The issue of ensuring that the data types of a collection match the data types required by a certain class (like a comparator) is a bit tricky in Java... and is solved by the use of "Generics". e.g. new ArrayList<String>
The book is sidestepping around the issue of Generics... probably because it doesn't want to complicate the general design principles (which are sound) with another discussion of a (rather complex) Java language feature.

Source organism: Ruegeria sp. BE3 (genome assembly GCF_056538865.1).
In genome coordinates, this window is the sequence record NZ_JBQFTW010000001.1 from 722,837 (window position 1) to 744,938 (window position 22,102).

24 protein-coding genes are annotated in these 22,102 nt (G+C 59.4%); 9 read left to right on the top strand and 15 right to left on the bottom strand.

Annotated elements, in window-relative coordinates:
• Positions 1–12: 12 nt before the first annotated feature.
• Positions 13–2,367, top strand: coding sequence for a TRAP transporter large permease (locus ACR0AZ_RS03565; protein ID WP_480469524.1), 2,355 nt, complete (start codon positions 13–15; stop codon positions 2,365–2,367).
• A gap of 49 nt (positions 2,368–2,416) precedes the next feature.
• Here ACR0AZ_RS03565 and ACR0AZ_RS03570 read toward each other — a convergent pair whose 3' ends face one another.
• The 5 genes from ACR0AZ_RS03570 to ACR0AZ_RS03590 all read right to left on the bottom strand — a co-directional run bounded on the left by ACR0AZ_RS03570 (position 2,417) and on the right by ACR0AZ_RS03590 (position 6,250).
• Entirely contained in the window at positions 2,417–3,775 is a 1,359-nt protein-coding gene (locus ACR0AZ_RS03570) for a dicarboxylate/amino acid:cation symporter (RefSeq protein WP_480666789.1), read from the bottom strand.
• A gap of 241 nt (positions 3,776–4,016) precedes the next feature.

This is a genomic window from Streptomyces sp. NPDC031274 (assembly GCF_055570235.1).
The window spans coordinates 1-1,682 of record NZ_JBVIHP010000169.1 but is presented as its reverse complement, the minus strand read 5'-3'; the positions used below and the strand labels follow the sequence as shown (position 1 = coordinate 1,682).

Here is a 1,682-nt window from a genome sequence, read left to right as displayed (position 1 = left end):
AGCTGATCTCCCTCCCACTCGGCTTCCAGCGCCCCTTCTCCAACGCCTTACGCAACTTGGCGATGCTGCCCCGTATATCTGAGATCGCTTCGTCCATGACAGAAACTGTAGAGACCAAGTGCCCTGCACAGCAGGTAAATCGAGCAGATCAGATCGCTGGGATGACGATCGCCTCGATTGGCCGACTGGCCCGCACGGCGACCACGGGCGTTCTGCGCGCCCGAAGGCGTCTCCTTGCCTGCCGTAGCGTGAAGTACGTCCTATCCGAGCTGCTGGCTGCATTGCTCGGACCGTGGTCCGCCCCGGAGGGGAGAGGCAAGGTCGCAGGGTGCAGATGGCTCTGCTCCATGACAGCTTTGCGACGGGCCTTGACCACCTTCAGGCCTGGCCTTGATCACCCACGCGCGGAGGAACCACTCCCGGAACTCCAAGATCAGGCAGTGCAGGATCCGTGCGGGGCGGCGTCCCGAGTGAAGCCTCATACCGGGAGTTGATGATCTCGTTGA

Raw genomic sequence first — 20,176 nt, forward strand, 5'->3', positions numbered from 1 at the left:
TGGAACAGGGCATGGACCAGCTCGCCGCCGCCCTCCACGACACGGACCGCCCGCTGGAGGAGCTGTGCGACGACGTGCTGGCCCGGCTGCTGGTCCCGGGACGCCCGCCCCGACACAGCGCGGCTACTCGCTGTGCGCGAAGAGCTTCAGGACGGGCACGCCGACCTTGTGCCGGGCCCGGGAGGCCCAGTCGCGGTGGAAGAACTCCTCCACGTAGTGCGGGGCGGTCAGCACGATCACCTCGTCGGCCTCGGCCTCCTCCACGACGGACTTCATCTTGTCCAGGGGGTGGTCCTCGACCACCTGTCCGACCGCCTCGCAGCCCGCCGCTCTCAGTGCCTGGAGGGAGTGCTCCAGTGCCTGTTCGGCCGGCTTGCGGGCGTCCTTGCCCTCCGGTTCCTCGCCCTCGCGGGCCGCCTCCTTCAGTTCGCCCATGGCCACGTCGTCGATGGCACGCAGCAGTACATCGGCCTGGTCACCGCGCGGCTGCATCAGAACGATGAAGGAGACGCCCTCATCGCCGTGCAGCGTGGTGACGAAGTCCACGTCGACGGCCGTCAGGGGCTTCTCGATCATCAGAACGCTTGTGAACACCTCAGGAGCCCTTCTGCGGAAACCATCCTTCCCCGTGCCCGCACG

For example, ArrayList is a "generic" type in Java that can be "parameterized" by the type of data that it stores (in this case String).
Similarly, the real Java library has Comparator be a generic type, that can be parameterized with the type of data that it compares as well. So you'd have your concrete custom comparator class implement Comparator<String> and then it could sort String (or if you wanted, List<String>). And you could have another custom comparator that compared PotteryOrder objects that implements Comparator<PotteryOrder>.
I can't explain everything about Generics here, but it's easy to find more information online... just Google around!